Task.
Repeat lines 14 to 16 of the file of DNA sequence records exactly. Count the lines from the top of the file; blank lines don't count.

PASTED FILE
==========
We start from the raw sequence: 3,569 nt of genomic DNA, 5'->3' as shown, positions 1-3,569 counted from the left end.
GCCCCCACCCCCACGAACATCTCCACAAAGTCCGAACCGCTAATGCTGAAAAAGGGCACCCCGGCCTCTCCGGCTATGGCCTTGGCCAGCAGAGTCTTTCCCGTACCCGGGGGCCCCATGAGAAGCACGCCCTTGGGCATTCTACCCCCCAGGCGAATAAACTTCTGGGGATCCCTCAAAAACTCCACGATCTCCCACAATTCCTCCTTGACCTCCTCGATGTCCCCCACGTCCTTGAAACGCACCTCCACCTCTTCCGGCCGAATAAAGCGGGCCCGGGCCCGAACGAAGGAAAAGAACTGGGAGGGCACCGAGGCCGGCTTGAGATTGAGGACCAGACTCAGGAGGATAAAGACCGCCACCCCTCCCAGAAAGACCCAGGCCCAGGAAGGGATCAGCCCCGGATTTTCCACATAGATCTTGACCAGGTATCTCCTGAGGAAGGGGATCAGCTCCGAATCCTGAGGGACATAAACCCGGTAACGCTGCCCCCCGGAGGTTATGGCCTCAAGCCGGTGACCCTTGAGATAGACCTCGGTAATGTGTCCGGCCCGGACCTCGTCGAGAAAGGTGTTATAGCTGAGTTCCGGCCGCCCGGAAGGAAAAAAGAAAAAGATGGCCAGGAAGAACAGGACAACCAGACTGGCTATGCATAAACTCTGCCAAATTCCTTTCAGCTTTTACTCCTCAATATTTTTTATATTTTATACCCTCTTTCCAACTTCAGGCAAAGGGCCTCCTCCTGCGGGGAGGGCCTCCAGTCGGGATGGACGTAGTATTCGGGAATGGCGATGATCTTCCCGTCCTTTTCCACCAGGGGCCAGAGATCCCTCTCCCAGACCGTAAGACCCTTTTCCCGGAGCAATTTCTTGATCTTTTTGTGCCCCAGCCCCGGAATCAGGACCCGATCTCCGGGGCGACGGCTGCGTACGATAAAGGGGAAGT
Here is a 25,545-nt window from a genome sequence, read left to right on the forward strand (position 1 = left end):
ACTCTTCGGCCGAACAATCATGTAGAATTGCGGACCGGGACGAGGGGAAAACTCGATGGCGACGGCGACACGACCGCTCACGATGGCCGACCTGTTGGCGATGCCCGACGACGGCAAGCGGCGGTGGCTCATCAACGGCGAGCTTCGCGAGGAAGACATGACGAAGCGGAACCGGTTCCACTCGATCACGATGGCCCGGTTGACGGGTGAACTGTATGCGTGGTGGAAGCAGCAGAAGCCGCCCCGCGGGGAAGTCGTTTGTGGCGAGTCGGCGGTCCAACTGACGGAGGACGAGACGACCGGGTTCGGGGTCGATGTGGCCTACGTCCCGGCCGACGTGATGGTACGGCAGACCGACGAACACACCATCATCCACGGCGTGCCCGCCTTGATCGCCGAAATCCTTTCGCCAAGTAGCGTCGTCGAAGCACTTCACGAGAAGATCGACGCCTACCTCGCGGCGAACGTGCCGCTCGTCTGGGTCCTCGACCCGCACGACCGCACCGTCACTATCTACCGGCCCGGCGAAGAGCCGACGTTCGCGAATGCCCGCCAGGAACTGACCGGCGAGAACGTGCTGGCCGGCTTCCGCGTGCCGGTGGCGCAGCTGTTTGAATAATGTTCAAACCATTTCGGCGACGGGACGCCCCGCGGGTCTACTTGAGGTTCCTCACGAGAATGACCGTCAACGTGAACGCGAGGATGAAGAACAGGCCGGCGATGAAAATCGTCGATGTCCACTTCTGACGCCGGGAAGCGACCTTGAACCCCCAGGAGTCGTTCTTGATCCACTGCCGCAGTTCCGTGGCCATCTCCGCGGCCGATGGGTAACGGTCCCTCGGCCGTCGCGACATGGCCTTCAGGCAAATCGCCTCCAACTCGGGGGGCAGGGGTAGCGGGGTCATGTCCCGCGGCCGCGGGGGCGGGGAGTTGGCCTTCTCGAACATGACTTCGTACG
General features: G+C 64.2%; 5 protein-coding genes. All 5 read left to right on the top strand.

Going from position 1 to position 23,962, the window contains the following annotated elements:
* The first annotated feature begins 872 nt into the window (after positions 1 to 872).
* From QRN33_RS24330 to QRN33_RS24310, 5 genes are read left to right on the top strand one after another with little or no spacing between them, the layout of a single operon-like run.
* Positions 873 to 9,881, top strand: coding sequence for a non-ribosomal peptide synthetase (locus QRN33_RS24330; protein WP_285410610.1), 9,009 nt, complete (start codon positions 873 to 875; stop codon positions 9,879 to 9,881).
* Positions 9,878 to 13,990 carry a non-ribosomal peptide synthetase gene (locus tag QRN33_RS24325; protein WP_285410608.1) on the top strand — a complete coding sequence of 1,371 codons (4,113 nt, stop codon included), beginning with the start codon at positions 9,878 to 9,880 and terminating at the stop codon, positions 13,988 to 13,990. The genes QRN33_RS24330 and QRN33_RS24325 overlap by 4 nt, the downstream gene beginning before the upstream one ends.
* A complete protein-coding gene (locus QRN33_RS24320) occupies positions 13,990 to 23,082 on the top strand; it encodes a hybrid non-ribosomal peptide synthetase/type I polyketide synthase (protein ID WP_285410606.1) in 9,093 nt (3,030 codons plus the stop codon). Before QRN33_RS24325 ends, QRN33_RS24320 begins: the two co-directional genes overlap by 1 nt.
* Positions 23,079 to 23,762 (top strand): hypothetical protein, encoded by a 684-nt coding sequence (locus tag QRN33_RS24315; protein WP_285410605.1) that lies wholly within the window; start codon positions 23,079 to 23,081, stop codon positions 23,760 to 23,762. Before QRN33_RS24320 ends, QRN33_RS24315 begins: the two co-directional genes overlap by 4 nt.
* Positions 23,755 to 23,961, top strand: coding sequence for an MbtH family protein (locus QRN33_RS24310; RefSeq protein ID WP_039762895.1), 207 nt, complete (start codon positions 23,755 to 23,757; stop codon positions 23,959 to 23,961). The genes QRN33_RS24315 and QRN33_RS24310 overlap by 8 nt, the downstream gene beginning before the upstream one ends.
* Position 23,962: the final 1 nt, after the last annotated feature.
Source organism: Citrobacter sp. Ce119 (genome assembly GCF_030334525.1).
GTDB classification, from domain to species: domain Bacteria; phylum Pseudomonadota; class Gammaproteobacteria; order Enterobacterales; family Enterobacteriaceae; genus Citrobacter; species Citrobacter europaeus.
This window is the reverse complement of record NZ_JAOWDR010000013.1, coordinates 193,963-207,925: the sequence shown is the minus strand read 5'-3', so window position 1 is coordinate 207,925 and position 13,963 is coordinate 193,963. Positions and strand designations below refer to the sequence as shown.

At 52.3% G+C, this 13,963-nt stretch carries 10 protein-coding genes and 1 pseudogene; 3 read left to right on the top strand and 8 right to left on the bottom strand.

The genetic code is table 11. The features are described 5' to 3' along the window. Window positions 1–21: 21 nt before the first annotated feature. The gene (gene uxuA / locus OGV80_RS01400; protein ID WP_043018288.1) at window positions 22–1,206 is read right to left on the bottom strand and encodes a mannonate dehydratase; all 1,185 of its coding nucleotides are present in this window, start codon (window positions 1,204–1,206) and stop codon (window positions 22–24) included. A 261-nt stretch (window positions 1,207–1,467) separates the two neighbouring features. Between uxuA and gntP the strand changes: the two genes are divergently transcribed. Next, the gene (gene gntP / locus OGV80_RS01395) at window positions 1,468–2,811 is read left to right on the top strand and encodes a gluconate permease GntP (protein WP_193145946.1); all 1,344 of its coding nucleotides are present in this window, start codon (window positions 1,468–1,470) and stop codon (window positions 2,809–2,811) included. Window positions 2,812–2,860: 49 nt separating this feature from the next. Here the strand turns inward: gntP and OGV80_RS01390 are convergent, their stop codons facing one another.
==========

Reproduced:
* Position 23,962: the final 1 nt, after the last annotated feature.
Source organism: Citrobacter sp. Ce119 (genome assembly GCF_030334525.1).
GTDB classification, from domain to species: domain Bacteria; phylum Pseudomonadota; class Gammaproteobacteria; order Enterobacterales; family Enterobacteriaceae; genus Citrobacter; species Citrobacter europaeus.